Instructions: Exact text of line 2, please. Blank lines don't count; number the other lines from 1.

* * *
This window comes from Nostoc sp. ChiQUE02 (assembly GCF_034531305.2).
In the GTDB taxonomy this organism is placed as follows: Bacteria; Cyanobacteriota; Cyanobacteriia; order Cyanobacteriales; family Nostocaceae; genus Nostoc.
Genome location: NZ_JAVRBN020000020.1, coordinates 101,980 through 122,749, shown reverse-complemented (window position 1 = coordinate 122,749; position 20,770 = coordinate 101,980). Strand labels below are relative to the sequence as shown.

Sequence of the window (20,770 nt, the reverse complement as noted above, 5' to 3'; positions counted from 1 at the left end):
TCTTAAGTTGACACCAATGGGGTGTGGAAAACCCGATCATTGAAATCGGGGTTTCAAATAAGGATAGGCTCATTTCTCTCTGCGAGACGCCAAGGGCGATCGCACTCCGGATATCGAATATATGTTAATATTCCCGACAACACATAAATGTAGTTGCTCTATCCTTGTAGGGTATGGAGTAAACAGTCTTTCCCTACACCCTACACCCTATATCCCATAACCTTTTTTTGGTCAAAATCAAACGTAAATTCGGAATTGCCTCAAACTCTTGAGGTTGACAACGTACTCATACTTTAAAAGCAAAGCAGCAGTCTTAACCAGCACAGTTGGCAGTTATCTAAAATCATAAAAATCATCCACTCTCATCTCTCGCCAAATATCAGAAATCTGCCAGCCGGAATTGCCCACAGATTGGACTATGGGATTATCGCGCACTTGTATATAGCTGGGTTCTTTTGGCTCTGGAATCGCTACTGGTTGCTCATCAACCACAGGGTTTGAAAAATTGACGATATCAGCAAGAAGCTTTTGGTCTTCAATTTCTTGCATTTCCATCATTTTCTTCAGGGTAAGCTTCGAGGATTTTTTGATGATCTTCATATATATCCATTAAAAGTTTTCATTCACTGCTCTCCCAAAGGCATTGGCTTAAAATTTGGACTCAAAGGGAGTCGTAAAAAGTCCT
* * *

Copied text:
In the GTDB taxonomy this organism is placed as follows: Bacteria; Cyanobacteriota; Cyanobacteriia; order Cyanobacteriales; family Nostocaceae; genus Nostoc.